Monday, March 11, 2013
Getting hands-on experience can sometimes be a challenge for undergraduates – a challenge Peyton Rowe, associate professor of advertising in the School of Mass Communications, hoped to overcome when she brought CreateAthon onCampus to Virginia Commonwealth University in 2008.
Rowe first experienced CreateAthon while working as an art director during the summer of 2004 at a marketing firm, Riggs Partners, in Columbia, SC. Brand new to the agency world, one of her first tasks involved a crazy 24-hour marathon of philanthropic marketing for local nonprofits.
“It was a game-changer for me professionally,” said Rowe. “I saw an art direction challenge for my own creativity but I really saw the potential as a teacher. I just knew it was a program I had to get to students. There were just too many good learning situations.”
CreateAthon was developed as the brainchild of Teresa Coles and Cathy Monetti in the summer of 1998. It began with one of those common conversations between coworkers: “You know what we should do?”
“We should work around the clock once in a while,” said Monetti. “Then maybe we could get ahead.”
“Yes, we should,” said Coles. “But we should do it for charity.”
The idea was simple – put a bunch of marketing, advertising and public relations professionals in a room, give them plenty of caffeine and protein bars (maybe order a pizza or two), and keep them there for 24 hours. At the end of the day, their work would be presented to the selected nonprofits and they’d be free to go home, shower and sleep.
That first year, Coles and Monetti were able to find 35 local charities willing and eager for Riggs Partners’ help in communicating their cause. They ended up selecting 11 of them based on their marketing needs and by what the 10 members of the inaugural CreateAthon team could provide in the 24–hour window. By the time Rowe joined them in 2004, Riggs Partners had already expanded the program, the previous year, into a national CreateAthon Network which extended their reach to thousands of men, women and children in need around the country.
“Peyton has been such a tremendous blessing to us,” said Coles, when asked about her experience working with Rowe. “The appreciation she has and the understanding she has for the impact this type of pro-bono work can have on a community is an incredible gift to us.”
Since that first successful summer, CreateAthon has impacted more than 1,100 non-profit organizations by delivering 2,500 projects valued at more than $11 million.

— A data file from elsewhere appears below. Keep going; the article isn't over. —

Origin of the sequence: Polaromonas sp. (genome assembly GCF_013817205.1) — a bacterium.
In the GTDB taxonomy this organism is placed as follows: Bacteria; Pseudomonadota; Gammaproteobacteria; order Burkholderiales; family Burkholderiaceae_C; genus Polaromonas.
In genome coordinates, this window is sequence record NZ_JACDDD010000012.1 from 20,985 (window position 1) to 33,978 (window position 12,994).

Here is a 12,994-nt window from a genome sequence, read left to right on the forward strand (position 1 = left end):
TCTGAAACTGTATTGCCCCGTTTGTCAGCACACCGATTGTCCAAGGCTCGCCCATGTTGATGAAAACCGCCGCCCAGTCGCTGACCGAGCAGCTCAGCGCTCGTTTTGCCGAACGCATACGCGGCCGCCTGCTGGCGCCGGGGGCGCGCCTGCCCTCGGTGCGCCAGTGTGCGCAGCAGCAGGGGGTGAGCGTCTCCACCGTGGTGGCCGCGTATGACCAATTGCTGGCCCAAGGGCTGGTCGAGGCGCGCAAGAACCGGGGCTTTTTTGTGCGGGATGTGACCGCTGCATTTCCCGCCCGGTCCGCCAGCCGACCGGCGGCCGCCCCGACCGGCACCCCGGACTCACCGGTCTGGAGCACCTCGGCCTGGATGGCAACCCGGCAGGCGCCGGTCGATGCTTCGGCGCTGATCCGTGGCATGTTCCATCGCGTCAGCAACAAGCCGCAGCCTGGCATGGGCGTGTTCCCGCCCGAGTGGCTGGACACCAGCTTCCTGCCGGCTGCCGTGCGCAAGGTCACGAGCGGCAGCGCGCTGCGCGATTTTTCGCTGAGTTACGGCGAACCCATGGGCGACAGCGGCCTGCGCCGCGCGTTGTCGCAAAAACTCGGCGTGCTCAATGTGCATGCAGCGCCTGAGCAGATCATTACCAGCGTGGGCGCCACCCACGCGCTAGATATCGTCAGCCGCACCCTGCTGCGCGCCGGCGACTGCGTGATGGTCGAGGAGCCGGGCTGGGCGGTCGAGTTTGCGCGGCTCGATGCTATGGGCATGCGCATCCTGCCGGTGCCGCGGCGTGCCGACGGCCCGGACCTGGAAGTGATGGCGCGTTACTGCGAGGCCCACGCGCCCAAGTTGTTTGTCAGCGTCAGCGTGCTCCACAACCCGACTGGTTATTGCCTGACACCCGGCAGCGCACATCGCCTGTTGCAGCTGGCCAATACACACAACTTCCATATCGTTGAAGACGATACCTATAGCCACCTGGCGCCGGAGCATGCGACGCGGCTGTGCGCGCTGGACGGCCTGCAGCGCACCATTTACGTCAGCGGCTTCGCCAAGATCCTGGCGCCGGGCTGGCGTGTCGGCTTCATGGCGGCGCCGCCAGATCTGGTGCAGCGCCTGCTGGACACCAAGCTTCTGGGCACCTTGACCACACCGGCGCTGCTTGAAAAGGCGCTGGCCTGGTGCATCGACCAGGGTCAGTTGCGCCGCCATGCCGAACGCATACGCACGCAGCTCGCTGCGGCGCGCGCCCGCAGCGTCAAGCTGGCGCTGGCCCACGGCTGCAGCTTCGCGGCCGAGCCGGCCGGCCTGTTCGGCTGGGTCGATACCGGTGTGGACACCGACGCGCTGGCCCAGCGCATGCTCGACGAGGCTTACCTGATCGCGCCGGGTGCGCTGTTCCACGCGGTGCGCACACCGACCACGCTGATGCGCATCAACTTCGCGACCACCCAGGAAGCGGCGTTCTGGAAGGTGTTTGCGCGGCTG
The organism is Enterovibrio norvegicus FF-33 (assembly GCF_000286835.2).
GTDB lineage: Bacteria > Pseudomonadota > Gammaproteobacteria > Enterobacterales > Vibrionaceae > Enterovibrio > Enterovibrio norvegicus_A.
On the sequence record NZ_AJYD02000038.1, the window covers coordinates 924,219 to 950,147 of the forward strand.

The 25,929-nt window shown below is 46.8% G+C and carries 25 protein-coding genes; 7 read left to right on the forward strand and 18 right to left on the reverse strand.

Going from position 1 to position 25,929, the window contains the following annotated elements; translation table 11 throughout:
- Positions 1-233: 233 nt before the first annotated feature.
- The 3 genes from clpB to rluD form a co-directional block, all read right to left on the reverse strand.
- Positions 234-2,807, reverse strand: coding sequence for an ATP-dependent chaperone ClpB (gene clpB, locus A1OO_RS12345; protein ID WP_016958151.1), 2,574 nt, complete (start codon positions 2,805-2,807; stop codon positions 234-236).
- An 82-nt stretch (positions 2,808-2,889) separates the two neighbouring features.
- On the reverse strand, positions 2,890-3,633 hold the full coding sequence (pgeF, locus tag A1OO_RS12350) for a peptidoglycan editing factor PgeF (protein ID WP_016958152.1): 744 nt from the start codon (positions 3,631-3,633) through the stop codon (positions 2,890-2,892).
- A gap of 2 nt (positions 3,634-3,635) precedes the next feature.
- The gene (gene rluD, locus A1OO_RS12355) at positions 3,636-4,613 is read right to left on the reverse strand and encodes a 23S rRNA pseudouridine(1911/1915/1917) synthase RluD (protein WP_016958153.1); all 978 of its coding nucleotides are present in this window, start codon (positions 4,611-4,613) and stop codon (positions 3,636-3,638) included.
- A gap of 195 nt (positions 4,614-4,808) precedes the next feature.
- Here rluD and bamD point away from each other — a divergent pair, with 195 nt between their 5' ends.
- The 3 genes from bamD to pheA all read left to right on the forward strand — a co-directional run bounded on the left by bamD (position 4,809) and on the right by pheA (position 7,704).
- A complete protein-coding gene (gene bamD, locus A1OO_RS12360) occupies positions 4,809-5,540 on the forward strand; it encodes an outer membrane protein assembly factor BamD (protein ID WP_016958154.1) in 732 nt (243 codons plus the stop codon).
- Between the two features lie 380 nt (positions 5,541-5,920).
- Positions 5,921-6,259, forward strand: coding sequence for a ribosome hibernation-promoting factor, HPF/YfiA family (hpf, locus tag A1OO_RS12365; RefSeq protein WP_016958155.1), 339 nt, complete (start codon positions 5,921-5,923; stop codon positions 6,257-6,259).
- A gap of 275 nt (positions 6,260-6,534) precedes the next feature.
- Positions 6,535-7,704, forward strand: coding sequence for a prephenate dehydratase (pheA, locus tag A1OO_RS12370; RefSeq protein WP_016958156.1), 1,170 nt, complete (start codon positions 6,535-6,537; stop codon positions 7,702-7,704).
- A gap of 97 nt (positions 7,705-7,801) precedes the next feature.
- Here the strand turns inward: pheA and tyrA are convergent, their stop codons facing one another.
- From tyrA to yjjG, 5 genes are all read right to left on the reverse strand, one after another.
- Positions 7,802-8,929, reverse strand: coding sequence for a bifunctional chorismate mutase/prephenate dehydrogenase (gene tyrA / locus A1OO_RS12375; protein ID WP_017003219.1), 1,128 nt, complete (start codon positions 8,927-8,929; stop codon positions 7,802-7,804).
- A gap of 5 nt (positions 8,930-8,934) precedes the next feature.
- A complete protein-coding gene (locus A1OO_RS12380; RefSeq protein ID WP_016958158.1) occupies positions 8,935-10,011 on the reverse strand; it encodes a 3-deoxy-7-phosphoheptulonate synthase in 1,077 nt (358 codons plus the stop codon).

When Rowe further expanded that reach by bringing CreateAthon to VCU, she subsequently succeeded in being the first in the country to adapt the professional agency program for the college environment.
“When I came to VCU, I knew the School of Mass Communications was the right fit, because so many disciplines live within it. You’ve got PR, you’ve got journalism, you’ve got advertising,” said Rowe. “What is so important and terrific about CreateAThon is getting different disciplines to work together. As I like to say, ‘If you get a whole bunch of creatives trying to solve something, we’re all going to make it fluffy, but it won’t solve the problem.’”
For Coles, Rowe’s higher education adaptation was a natural progression of where Monetti and she saw CreateAthon growing.
“We readily embraced developing a university model for the program,” said Coles. “What’s beautiful about the way in which she’s set up CreateAthon onCampus, there’s time over the semester for students to learn about nonprofits and how they operate on a day-to-day basis. They have the semester to emerge themselves in that.”
As for the strength CreateAthon onCampus adds to a student’s resume, Robert Black, 2013 student team member volunteer for The Giving Heart, can appreciate how his hard work will be beneficial to him in the future.
“It’s definitely something you can talk about in a job interview,” said Black.
He went on to explain that implementation of the ideas developed during CreateAthon onCampus leads to real-world portfolio work the students can later share with prospective employers.
Coles agrees that the professional benefits cannot be emphasized enough.
“We would love nothing more than to see more and more young people have this on their resume,” said Coles. “It says to a potential employer, this is someone who’s not only interested in honing their craft, but also understands the value of developing a level of creativity to the point where it can be put towards solving community problems.”
Andrea Goulet Ford, a freelance creative professional who has been involved as a mentor with CreateAthon onCampus for four years, joined the mentor team because a mutual friend shared what Rowe was doing at VCU. Since her first year in 2009, Ford has been excited to come back every spring.
“It’s my favorite day of the year,” said Ford. “As a creative professional, it’s where I come to get my batteries recharged.”
Specifically, she enjoys being a part of the community outreach which the students are involved in.
“My favorite part is the presentations, because there are tears and joy and the nonprofits are always just so happy, because it’s just such a gift,” said Ford. “Having been involved with a number of nonprofits, I know what a difference good marketing materials make.”
In just one day, 24 hours, 1,440 minutes – VCU students are able to challenge themselves, develop valuable leadership skills and truly make a difference in the community surrounding their university. All of which is made possible because one passionate educator saw the value of bringing such a hands-on experience to the diverse culture of VCU’s School of Mass Communications as well as the greater Richmond area.
“You can’t throw water on that fire,” said Cole, eager to praise Rowe’s passion for CreateAthon.